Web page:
Hudgins v. Berguis
OPINION AND ORDER Granting Petitioner's 8 Motion to Amend Habeas Petition, Holding the 1 Petition for Writ of Habeas Corpus in Abeyance and Administratively Closing the Case. Signed by District Judge Mark A. Goldsmith. (Goltz, D)
UNITED STATES DISTRICT COURT
EASTERN DISTRICT OF MICHIGAN
Civil Case No. 11-CV-15376
HON. MARK A. GOLDSMITH
OPINION AND ORDER (1) GRANTING PETITIONER'S MOTION TO AMEND HABEAS
PETITION, (3) HOLDING THE PETITION FOR WRIT OF HABEAS CORPUS IN ABEYANCE,
and (3) ADMINISTRATIVELY CLOSING THE CASE
Petitioner Lytell Hudgins is a state inmate incarcerated at the Brooks Correctional Facility in
Muskegon, Michigan, pursuant to convictions for car jacking, armed robbery, attempted receiving and
concealing stolen property, attempted receiving a stolen motor vehicle, and attempted unlawful driving
away a motor vehicle. He filed a petition for a writ of habeas corpus pursuant to 28 U.S.C. ' 2254,
claiming: (1) there was insufficient evidence presented at his trial to sustain his armed robbery and car
jacking convictions; and (2) the prosecutor committed misconduct during closing argument.
Respondent filed his answer to the petition, Petitioner filed a motion to amend his petition to include
two additional claims: (3) trial counsel was ineffective for failing to advise him to accept a plea
bargain; and (4) appellate counsel was ineffective for failing to raise this new claim in the Michigan
Court of Appeals.
The Court will grant the motion to amend the petition to include these two new unexhausted
claims. The Court will also stay the petition and hold it in abeyance while Petitioner presents his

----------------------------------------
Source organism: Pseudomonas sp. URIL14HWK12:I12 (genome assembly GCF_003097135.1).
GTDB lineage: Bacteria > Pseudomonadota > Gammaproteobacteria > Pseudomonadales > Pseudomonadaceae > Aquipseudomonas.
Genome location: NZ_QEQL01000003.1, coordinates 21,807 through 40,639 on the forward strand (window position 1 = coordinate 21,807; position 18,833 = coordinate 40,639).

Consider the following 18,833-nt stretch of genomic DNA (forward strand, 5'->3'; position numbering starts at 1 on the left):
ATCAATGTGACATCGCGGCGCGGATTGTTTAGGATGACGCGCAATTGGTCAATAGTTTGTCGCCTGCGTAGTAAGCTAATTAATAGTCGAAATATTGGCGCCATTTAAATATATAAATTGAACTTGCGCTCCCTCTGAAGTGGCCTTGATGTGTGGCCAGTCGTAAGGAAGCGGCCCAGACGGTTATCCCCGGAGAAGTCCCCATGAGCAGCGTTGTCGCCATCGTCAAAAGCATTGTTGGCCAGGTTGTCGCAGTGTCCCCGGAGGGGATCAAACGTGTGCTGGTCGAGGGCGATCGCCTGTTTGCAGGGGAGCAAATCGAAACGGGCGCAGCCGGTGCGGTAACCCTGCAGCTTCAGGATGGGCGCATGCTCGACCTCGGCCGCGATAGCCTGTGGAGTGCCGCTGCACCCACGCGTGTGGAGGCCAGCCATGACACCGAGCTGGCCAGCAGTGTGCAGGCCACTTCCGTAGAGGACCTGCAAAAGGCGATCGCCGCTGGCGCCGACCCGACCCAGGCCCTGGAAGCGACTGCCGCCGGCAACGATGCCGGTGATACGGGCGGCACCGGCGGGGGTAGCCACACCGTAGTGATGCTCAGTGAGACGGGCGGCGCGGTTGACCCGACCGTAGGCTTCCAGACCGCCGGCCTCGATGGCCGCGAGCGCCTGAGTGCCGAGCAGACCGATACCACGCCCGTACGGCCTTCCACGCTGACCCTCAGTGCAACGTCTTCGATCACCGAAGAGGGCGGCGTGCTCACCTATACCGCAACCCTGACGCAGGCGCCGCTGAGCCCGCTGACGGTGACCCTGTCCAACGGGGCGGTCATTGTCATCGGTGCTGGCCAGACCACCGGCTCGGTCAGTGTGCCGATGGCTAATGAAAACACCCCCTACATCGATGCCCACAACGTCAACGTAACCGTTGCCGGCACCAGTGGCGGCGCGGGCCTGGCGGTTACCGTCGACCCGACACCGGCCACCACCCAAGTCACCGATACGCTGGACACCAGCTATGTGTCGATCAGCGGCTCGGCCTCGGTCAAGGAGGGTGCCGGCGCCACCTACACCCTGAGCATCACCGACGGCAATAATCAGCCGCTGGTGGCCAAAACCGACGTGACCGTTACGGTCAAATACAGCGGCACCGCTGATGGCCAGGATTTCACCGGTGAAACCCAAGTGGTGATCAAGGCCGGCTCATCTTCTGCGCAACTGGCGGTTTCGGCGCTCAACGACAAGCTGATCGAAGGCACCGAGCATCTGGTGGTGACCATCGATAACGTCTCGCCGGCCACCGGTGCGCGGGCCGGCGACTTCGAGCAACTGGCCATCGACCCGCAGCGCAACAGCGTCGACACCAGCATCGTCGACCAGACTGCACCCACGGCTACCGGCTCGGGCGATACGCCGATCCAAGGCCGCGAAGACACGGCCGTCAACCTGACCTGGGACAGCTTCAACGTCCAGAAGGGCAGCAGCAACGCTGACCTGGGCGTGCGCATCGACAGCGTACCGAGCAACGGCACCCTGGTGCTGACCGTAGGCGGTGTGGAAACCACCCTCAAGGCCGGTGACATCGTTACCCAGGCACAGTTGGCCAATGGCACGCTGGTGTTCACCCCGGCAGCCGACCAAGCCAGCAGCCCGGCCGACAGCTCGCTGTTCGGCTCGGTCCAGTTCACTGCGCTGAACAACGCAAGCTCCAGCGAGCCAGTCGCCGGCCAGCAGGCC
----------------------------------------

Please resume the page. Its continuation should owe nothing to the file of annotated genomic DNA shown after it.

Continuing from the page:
unexhausted claims to the state courts.1
Following Petitioner=s conviction, he filed an application for leave to appeal in the Michigan
Court of Appeals, raising two claims: (1) insufficiency of the evidence; and (2) prosecutorial
The Michigan Court of Appeals denied leave to appeal Afor lack of merit in the grounds
presented.@ People v. Hudgins, No. 299536, Order (Mich. Ct. App. Feb. 25, 2011).
Petitioner then filed an application for leave to appeal in the Michigan Supreme Court. The
application raised the same two claims he presented to the court of appeals, and it added a claim of
ineffective assistance of counsel. The Michigan Supreme Court denied leave to appeal. People v.
Hudgins, 803 N.W.2d 327 (Mich. 2011).
Petitioner then filed the present habeas petition, raising the two claims presented to the court
After Respondent filed an answer, he moved to amend the petition to include claims of
ineffective assistance of trial and appellate counsel.
Petitioner moves to amend his petition to add two unexhausted claims. Federal Rule of Civil
This Court has the discretion to stay the petition and hold it in abeyance even though
Petitioner did not specifically request this Court to do so. See e.g., Banks v. Jackson, 149 F. App=x
414, 422, n.7 (6th Cir. 2005).
Procedure 15 provides that the Court should freely allow a party to amend when justice so requires.
Fed. R. Civ. P. 15(a)(2).
Here, Respondent has already filed an answer addressing Petitioner=s
The Court concludes, however, that Respondent will not be prejudiced by
allowing Petitioner to amend his brief to add these additional arguments because the Court will stay